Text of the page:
Robert E. Daggy
Born: July 28, 1940
Died: December 15, 1997
Born in New Castle, Indiana, Bob prepared at New Castle High School. He was a history major, a ranking scholar and on the Dean's List. A member of Berkeley, Bob was on scholarship all four years. He served on the Berkeley Council and was a member of the Berkeley Players, and the Yale Film Society.
Following graduation he obtained his M.A. at Columbia. He also worked at Yale as an archivist in Yale memorabilia. He earned his Ph.D. at University of Wisconsin in Madison in 1971. His thesis was Measures for Yalensia: Naphtali Daggett and Yale College, 1766-1778. He then taught at Wisconsin and the University of Louisville before joining the Thomas Merton Studies Center at Bellarmine College in Louisville, Kentucky, in 1974.
Bob rose to become Director of the Thomas Merton Studies Center and Chief of Research for the Merton Legacy Trust. In 1987 he founded the International Thomas Merton Society to help non-scholars interested in the renowned Catholic Trappist monk learn more about him. Merton, a Trappist monk at the Abbey of Our Lady of Gethsemani near Bardstown, was lauded for his writings, which addressed such issues as ecumenism and religious renewal, the Vietnam War, ecology, genocide and the Third World.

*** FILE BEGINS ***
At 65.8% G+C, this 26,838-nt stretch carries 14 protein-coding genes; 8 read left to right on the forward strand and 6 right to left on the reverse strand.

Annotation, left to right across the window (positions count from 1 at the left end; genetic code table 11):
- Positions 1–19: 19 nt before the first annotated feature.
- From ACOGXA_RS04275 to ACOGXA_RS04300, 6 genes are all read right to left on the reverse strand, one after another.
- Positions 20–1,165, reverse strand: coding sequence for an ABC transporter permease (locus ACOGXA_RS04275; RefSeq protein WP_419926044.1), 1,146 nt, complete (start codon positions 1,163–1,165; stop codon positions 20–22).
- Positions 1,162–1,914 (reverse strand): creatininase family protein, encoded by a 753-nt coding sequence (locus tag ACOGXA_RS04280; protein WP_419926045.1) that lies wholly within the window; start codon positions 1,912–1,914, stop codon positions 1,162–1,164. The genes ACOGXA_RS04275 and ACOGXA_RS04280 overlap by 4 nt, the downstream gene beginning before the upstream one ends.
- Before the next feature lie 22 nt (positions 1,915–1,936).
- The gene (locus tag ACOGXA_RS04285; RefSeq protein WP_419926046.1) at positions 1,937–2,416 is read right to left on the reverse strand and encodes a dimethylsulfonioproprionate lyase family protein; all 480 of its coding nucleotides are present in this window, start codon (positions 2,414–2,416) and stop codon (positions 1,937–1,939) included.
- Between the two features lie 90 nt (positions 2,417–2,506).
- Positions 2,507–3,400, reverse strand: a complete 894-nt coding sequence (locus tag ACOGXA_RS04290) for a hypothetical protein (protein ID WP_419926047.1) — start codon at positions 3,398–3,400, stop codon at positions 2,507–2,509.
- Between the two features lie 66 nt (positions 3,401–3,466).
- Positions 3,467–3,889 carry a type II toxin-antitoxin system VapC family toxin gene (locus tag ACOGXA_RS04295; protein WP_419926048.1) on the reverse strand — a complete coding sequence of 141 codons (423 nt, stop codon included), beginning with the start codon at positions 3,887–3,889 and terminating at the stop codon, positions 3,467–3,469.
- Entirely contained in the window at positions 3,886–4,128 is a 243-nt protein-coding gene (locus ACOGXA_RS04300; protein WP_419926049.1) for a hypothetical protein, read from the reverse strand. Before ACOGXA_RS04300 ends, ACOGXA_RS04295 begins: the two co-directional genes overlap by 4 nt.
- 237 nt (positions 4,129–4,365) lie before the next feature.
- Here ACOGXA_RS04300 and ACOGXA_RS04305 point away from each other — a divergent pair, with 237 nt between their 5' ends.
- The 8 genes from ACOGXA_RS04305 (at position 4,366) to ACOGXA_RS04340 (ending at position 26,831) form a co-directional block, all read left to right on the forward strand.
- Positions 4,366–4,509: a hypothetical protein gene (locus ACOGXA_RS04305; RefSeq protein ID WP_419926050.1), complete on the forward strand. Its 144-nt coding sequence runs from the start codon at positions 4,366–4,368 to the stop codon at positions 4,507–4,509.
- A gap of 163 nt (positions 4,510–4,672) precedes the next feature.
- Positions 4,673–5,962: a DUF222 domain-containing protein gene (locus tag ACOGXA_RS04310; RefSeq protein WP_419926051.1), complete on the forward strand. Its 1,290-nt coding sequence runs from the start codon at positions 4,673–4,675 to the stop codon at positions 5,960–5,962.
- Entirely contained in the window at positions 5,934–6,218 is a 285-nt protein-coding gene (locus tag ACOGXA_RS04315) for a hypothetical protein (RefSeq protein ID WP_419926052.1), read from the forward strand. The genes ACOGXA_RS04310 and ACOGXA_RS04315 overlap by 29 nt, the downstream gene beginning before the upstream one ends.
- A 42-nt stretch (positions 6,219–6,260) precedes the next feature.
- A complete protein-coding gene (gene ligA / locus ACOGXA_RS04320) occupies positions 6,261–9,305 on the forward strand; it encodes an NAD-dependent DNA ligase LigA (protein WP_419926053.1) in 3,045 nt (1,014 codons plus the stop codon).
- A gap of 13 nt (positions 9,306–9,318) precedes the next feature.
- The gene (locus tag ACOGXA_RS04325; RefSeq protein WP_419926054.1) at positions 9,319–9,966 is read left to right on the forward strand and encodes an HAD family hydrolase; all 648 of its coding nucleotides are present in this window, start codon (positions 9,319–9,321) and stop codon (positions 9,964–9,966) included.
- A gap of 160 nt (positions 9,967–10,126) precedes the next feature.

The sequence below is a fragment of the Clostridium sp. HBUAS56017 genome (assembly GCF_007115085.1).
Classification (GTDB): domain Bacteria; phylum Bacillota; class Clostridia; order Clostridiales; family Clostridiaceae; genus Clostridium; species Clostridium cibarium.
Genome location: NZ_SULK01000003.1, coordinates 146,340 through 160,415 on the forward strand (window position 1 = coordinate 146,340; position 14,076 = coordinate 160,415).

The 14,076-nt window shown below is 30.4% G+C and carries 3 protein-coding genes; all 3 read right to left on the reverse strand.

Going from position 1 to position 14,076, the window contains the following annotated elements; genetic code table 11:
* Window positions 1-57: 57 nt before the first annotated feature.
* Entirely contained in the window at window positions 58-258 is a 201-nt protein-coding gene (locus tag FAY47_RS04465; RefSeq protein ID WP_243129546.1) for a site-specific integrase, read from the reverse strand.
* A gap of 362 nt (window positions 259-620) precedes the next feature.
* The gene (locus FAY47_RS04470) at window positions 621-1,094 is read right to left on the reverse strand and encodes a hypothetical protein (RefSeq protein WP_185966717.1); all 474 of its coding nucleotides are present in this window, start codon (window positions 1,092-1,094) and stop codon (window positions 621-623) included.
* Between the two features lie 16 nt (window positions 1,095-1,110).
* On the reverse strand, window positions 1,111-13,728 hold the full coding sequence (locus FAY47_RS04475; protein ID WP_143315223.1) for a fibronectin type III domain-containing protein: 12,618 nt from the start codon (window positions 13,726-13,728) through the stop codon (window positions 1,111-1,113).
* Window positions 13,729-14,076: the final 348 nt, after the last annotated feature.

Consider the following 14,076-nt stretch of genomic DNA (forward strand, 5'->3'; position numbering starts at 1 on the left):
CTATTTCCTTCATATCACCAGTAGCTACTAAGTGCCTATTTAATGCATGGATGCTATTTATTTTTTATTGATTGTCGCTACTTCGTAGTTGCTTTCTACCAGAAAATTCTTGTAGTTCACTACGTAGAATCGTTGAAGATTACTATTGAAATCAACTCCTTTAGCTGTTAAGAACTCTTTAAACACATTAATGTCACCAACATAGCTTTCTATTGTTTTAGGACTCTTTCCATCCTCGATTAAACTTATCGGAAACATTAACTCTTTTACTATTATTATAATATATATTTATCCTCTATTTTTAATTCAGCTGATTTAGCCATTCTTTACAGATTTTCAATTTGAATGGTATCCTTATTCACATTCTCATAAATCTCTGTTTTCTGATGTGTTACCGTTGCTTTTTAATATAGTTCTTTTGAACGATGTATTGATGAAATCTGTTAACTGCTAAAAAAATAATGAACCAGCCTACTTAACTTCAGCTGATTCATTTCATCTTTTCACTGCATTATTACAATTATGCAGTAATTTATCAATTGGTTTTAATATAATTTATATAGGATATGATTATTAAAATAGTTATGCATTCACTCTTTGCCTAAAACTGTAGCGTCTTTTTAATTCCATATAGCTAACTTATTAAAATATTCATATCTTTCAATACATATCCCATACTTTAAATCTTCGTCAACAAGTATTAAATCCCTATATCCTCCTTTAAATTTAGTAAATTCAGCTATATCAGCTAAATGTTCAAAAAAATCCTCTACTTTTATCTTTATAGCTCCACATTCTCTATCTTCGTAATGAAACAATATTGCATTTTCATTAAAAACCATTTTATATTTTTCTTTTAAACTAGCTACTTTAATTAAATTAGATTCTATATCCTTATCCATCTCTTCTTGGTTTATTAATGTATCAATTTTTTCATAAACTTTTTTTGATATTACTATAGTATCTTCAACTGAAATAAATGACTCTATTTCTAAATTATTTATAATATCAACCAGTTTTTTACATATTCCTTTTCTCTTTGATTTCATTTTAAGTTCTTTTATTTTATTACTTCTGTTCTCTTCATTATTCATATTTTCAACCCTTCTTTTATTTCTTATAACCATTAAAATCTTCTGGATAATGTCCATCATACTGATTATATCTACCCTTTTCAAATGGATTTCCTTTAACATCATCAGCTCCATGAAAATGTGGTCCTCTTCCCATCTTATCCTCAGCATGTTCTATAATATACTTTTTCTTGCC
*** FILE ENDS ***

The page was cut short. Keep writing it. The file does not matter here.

Although not himself a Catholic, Bob was fascinated with Merton because Merton had such insight into the world's problems while still living a monastic lifestyle. "He was able to withdraw from the world, yet be so profoundly involved in it," he told the Louisville Courier-Journal in 1987. Merton was accidentally electrocuted in 1968 while visiting Bangkok, Thailand.
In 1989, Bob edited and wrote the introduction for "Monks Pond: Thomas Merton's Little Magazine." The Louisville Courier-Journal's review described his book as "a rich and vital treasure from the Merton legacy." He also edited The Alaskan Journal of Thomas Merton; Introductions East and West: The Foreign Prefaces of Thomas Merton; The Road of Joy: The Letters of Thomas Merton to New and Old Friends; and the fifth volume of Merton's private journals, Dancing in the Waters of Life; and co-edited Thomas Merton: A Comprehensive Bibliography.
Bob also helped Bellarmine obtain a 373-year-old document signed by the 17th century Italian scholar Cardinal Robert Bellarmine, for whom the college is named.
He was a former board member of the Thomas Merton Center Foundation and a member of Louisville Bridge Association, of which he served as president, and a member of the Honorable Order of Kentucky Colonels.
Bob never married and was survived by his sisters Nancy D. Kuester and Joan D. Webb, five nieces and nephews and six great-nieces and -nephews. He died of a rare blood disease called systemic megacytosis.
In a memorial tribute his colleagues celebrated his zest for life and the life he discovered through Merton: "…he oversaw the vast growth in Merton studies which led to Merton's recognition as one of the great spiritual writers of this century. He became an international force in the Merton world through his own writings, the books he edited, those scholars he encouraged and guided, and through the love and friendship he brought to all those interested in Thomas Merton."